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ca lottery winners handbook

Thinking of Going Off the Grid After Winning the Lottery? Not So Fast

Everyone dreams of it: having a small piece of paper with the right numbers printed on it and winning the life-changing $200 million, $700 million or $1 billion jackpot. But what happens after you win?

Many winners decide to remain anonymous — or at least try to — but that can be difficult when many states demand that the winners of large jackpots show their faces at news conferences.

At his own news conference in Madison, Wis., Manuel Franco, 24, who in a Powerball drawing last month won $768 million, the third-largest jackpot in United States lottery history, seemed to be trying not to divulge too much information about himself, perhaps to keep random family members from coming out of the woodwork. Speaking with reporters on Tuesday, he declined to say where he grew up, where he lived, what kind of car he drove or where he used to work. (He quit two days after winning.)

Arizona, Delaware, Georgia, Kansas, Maryland, Michigan, Texas, North Dakota and Ohio allow lottery winners to conceal their identities if the winnings exceed a certain dollar amount, according to the National Conference of State Legislatures.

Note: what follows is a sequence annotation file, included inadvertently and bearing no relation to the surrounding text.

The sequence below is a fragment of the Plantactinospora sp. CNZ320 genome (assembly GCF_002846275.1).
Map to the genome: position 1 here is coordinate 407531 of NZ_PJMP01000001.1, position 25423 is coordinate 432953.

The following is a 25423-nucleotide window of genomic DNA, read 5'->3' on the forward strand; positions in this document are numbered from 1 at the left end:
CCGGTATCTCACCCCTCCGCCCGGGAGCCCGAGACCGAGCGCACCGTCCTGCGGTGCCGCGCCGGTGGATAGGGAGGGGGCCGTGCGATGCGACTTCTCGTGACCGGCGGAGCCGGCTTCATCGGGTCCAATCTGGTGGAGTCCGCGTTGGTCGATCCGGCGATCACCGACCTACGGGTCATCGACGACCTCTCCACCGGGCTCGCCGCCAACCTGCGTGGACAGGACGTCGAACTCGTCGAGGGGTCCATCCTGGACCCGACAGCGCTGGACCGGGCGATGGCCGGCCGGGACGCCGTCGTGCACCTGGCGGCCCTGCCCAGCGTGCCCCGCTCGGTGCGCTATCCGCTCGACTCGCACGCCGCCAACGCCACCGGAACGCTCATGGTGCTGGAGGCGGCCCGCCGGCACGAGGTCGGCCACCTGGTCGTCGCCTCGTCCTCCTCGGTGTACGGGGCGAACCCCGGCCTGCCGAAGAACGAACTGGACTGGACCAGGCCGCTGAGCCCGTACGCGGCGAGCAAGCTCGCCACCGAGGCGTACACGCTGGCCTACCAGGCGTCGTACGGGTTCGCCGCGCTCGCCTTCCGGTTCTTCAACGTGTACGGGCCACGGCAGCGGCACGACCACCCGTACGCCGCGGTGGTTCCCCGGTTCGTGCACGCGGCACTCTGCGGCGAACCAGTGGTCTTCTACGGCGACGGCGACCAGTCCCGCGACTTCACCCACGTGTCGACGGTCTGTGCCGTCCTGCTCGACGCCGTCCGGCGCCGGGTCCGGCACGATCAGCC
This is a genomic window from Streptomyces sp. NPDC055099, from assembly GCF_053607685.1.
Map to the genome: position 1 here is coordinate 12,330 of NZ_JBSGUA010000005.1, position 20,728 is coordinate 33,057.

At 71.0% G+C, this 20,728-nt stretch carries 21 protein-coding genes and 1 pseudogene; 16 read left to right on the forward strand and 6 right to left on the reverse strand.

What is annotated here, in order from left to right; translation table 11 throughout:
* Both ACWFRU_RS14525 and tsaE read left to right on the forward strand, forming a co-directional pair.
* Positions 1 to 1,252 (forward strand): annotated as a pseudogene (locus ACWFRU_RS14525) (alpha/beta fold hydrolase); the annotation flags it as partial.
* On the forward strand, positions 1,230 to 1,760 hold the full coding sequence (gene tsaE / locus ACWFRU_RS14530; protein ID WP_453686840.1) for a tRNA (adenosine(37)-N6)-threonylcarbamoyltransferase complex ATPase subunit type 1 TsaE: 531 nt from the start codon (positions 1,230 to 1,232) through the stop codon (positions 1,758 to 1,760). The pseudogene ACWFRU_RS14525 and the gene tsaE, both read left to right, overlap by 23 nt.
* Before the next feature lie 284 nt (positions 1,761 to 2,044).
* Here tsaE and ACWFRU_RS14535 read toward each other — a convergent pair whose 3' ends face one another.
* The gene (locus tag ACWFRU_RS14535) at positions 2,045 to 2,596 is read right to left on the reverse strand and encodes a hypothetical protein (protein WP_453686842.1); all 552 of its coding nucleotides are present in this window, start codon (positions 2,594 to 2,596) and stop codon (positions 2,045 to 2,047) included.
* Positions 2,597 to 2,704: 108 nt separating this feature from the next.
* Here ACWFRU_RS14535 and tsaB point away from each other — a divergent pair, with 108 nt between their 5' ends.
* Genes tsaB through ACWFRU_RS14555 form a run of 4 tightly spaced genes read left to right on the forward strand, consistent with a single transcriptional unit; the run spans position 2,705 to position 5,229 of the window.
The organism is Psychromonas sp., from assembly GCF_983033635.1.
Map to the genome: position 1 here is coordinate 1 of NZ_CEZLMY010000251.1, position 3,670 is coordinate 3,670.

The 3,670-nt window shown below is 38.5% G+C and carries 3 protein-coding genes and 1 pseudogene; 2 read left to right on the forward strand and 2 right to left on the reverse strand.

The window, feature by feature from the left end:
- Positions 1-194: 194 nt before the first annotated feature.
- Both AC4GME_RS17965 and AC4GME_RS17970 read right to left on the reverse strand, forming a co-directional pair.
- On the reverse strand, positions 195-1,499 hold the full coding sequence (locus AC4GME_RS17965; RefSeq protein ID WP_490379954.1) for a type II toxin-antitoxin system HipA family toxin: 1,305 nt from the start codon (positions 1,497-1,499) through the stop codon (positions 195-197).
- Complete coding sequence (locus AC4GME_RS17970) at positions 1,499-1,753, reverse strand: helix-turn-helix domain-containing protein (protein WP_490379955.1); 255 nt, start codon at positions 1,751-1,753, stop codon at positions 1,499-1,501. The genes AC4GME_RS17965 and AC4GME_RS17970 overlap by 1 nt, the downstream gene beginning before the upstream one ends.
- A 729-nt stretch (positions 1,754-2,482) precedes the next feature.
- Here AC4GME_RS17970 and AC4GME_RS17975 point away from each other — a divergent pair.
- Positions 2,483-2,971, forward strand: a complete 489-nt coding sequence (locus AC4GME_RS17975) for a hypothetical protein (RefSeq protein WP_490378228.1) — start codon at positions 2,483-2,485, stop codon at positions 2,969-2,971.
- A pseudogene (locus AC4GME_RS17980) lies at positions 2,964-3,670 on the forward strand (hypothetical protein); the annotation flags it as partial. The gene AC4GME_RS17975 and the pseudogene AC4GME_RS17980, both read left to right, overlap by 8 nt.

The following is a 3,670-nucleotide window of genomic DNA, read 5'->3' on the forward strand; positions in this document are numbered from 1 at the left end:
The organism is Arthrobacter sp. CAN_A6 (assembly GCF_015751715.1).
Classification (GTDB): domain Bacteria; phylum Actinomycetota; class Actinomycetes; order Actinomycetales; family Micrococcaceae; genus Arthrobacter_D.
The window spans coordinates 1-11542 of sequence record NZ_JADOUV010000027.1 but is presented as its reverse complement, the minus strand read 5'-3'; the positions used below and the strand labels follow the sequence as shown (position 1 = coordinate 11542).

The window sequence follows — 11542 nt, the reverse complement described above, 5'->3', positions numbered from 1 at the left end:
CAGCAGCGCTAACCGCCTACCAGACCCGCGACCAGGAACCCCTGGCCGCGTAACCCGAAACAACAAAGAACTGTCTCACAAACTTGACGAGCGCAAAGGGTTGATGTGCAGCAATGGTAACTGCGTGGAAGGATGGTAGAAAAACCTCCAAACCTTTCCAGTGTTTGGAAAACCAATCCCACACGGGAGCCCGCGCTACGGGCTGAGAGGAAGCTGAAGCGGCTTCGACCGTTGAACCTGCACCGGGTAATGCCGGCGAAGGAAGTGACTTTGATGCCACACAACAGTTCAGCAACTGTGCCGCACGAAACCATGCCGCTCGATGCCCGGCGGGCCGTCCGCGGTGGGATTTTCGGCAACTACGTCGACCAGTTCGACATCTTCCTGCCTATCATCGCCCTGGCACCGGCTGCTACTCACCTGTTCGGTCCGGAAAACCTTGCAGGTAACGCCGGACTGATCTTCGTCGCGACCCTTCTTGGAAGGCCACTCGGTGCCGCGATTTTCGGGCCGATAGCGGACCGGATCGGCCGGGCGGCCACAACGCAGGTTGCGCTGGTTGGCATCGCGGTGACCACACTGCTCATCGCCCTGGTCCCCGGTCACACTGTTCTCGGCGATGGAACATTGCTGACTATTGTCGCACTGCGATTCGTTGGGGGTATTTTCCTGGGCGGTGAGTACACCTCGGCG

Other states, like New York, make it easy for winners to collect their prizes under the cover of an L.L.C. or an entity. But states like Wisconsin want winners to come forward to claim their prizes, although Wisconsin does not require them to appear at a news conference as Mr. Franco did.

After Mr. Franco’s $768 million win, “it seems a little ridiculous that there isn’t privacy when it comes to that,” Gary Tauchen, a Wisconsin state representative, said. “Certainly you have a lot of fourth and fifth cousins and it is just a situation when you’re under high stress.”

While Mr. Franco was answering questions about his lottery winnings as concisely as possible, Mr. Tauchen was introducing a bill seeking to ensure the privacy of lottery winners in Wisconsin.

“I know that it is one of those life-changing experiences when you need some time to adjust,” Mr. Tauchen said. “You don’t need the stress of other people putting pressure on you.”

And for jackpot winners like Mr. Franco, the pressure comes nearly immediately.